Virtual reality (VR) has an important role to play in cataloging and preserving human experiences of cultural significance. VR is unique among storytelling methods because of the way it inherently immerses viewers. I believe it’s only a matter of time before VR becomes integral to our news media, political process, entertainment, and education. Imagine having the ability to observe in first-person historic protests, natural disasters, political speeches, and other newsworthy happenings from anywhere in the world.
I’m not the only one who has seen the potential it has to revolutionize the way our very society operates. Pioneering journalists have recorded earthquakes in first person VR that you can experience virtually. What better way to engender empathy and build cross-cultural understanding than to demonstrate what it’s like to be there in that moment?
I’ve personally had several opportunities to use virtual-reality headsets and found it genuinely impressive, and it’s no wonder it has caught on. The virtual reality industry is growing – some forecasts predict that the virtual-reality and augmented reality market could be worth as much as $122 billion by the year 2021.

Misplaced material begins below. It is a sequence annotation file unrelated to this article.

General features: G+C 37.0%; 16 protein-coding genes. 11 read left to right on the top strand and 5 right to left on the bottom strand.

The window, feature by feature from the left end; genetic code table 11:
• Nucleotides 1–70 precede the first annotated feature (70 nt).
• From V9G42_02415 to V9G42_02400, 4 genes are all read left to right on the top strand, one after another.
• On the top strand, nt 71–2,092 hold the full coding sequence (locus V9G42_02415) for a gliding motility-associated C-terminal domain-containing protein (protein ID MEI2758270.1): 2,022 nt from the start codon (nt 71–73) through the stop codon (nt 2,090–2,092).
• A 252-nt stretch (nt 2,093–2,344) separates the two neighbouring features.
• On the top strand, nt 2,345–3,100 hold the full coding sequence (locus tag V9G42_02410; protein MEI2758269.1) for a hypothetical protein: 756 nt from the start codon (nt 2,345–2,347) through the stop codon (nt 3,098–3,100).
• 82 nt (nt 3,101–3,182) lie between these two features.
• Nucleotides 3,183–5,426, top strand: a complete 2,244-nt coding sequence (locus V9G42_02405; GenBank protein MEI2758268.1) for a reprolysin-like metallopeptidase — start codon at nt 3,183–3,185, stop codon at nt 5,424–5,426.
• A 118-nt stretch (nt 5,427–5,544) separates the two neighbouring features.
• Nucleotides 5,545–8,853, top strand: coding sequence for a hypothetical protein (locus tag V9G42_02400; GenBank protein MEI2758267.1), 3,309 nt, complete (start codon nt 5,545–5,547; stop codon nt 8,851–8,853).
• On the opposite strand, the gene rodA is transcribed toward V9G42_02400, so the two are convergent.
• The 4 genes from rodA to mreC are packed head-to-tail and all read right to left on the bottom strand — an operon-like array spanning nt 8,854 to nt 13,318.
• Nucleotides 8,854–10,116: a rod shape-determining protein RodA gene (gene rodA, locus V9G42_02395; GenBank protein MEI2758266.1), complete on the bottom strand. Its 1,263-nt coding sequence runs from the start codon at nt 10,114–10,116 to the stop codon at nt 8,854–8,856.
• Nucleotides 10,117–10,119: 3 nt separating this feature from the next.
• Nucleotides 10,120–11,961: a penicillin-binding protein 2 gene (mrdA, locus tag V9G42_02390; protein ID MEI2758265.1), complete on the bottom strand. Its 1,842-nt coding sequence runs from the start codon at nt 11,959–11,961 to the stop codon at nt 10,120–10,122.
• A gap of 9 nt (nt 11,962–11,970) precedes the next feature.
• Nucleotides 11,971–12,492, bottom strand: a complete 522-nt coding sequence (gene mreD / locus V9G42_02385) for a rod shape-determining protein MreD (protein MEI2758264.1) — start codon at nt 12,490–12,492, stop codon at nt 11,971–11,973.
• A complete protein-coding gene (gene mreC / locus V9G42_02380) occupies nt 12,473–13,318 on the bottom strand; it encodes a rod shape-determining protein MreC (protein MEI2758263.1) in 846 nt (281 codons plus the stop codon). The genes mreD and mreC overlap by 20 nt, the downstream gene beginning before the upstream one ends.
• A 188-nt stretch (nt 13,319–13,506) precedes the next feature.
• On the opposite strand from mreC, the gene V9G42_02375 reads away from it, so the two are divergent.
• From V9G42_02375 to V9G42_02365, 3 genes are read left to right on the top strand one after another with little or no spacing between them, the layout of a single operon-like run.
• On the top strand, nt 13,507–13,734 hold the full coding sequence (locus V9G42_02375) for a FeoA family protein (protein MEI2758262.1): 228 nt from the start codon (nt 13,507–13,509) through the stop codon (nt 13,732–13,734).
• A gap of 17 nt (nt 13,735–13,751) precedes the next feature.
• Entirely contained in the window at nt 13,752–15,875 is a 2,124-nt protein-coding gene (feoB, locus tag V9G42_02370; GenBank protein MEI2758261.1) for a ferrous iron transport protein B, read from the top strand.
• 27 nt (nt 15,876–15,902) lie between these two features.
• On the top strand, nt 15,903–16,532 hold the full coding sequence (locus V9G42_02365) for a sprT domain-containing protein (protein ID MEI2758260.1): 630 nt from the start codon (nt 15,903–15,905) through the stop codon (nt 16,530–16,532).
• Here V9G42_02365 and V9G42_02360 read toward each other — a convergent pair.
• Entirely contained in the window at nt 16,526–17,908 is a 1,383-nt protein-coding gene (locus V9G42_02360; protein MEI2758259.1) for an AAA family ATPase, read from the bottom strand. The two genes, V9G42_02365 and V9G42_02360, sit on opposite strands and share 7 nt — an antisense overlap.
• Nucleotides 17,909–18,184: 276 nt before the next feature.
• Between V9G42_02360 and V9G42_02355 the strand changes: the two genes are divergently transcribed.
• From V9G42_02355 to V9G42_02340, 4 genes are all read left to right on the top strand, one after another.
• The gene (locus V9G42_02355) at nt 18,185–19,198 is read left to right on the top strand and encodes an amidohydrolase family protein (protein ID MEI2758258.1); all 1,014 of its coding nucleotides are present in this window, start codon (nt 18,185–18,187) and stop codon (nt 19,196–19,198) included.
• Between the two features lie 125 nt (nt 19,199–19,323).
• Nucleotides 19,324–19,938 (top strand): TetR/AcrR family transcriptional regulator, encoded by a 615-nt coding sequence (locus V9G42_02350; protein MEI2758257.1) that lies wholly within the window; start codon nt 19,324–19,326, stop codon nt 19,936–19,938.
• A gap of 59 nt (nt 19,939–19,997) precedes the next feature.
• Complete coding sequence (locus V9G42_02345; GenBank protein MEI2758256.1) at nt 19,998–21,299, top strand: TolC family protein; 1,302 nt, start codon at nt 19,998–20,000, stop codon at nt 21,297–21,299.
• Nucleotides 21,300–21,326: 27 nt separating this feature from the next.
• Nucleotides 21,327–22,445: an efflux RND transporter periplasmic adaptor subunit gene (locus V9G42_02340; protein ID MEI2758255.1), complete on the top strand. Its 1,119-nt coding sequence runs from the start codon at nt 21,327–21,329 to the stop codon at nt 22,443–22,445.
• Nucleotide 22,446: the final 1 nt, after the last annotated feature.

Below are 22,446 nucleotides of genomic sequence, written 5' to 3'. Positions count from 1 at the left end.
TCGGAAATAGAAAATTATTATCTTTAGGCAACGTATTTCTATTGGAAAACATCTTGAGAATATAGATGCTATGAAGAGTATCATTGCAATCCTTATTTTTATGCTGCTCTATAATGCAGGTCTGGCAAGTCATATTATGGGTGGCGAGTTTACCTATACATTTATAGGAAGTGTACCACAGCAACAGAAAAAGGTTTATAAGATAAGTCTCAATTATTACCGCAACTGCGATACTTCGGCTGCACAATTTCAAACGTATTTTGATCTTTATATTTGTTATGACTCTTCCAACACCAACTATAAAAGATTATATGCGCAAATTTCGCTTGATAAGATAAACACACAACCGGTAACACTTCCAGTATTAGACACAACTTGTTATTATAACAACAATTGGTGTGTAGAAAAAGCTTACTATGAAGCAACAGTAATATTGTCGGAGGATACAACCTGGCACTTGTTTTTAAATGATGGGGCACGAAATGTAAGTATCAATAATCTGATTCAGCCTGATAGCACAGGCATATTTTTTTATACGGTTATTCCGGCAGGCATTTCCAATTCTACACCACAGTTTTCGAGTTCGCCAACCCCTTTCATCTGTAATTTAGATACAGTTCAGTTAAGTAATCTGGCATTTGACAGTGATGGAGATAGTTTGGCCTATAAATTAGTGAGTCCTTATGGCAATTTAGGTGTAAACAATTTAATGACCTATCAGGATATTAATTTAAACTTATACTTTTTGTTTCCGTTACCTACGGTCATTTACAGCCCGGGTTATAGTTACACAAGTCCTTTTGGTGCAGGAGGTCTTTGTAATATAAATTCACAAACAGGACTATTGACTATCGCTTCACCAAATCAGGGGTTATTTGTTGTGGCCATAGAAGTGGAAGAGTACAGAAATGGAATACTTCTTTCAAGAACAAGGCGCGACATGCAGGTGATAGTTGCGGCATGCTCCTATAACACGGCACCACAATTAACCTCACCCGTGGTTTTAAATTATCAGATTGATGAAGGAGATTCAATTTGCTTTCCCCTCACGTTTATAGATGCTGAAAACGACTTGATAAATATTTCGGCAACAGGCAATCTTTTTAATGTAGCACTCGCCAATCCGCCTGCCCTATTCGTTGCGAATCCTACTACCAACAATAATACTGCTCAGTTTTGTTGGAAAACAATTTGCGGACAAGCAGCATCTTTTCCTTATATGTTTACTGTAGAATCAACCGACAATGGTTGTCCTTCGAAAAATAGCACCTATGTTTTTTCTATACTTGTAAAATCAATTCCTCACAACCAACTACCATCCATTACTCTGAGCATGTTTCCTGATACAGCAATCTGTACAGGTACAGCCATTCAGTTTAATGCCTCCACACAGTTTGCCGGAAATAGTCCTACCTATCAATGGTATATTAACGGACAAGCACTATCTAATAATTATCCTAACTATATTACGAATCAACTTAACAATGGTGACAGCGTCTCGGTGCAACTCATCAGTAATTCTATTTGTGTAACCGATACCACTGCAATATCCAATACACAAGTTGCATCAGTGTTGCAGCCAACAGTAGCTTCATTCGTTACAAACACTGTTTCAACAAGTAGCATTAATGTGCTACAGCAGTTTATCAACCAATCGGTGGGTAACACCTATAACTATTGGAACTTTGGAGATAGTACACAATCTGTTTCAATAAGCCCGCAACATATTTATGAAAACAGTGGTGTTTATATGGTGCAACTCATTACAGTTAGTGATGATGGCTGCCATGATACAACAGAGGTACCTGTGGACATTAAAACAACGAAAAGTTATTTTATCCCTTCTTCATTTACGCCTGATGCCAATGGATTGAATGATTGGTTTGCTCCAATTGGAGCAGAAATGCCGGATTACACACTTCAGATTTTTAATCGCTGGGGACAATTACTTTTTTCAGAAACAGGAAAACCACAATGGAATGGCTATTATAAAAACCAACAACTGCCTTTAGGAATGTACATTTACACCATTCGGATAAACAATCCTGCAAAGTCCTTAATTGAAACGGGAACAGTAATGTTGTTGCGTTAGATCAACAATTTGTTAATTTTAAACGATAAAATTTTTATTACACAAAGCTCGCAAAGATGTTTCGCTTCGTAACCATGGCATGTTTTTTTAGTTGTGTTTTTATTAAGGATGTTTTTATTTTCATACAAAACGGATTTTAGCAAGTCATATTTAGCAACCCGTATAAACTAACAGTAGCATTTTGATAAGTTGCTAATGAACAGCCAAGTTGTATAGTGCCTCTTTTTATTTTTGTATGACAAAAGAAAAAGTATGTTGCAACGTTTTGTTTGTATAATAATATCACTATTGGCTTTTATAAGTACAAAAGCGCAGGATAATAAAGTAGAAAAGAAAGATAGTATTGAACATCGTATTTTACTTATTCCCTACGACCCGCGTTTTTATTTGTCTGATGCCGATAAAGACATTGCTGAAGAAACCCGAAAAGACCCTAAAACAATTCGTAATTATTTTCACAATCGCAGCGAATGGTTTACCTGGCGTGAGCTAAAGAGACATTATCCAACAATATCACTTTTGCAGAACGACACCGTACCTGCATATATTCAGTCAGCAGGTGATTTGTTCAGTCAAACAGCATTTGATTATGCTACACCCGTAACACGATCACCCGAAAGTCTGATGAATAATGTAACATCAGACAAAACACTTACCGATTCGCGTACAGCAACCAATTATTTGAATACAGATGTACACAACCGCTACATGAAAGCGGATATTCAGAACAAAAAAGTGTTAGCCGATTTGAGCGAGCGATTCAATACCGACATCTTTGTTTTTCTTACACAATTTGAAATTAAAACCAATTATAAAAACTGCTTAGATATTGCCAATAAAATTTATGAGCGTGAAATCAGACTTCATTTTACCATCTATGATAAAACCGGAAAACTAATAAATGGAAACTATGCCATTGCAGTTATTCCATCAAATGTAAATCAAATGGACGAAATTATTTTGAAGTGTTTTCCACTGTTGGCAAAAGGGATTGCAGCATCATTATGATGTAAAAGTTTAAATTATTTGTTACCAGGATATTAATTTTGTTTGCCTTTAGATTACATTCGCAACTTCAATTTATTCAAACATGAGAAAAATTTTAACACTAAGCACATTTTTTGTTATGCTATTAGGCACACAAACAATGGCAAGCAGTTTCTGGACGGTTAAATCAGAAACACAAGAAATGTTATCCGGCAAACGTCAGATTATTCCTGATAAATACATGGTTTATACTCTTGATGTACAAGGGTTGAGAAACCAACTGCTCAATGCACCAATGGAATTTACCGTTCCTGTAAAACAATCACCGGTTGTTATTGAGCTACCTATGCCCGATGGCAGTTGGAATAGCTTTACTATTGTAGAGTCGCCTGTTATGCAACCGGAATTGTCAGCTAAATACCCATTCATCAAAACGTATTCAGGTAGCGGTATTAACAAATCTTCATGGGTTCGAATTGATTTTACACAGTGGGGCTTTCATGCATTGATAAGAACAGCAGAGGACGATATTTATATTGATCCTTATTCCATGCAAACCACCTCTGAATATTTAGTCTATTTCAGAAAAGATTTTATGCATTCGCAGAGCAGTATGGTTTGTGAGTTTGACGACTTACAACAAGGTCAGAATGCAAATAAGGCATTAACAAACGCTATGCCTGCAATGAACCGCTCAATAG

Google Cardboard, the Oculus Rift, and the other virtual-reality headsets have found their way into classrooms. There’s already talk of developing virtual-reality libraries that anyone can ‘visit’ to read and learn. The possibilities run further: professional athletes in the NFL use virtual-reality to simulate games and help them refine their real-world skills. The US military uses VR to train soldiers and valuable tactics that could save lives on the battlefield.
The entertainment industry has also been quick to embrace virtual-reality, and it could make a real difference in preventing the ticket scalping industry that invariably follows live events. It would certainly be a welcome change of pace for musicians and performances to offer digital tickets for direct VR streams of their performances. This removes the scarcity factor associated with traditional tickets, in the process circumventing the opportunity for third-party companies like TicketMaster to swoop in and buy all the VR tickets.
Fans want to experience their favorite shows in any way they can. Before the Tony Awards, even the cast of Hamilton used Facebook’s VR capability to give a sneak peek of the cast performing. It was an appreciated move, because let’s face it: not everyone can afford $3000 tickets to see Hamilton. Broadway stars retire and productions get new cast members. In very real sense, the specific performances are once-in-a-lifetime experiences. If you’re not there then you’ll never have an opportunity again to experience it without VR.
Virtual-reality is unprecedented for the way that it immerses audience in any experience they’re participating in. Knowing how far technology has advanced in twenty years, I cannot imagine how much more realistic VR will be twenty years from now. Beyond entertainment, I see virtual-reality’s true potential lying in its ability to preserve human history in living color. Virtual reality can provide equal access to information and events because it inherently defies any concept of scarcity, limited time, or lack of physical space.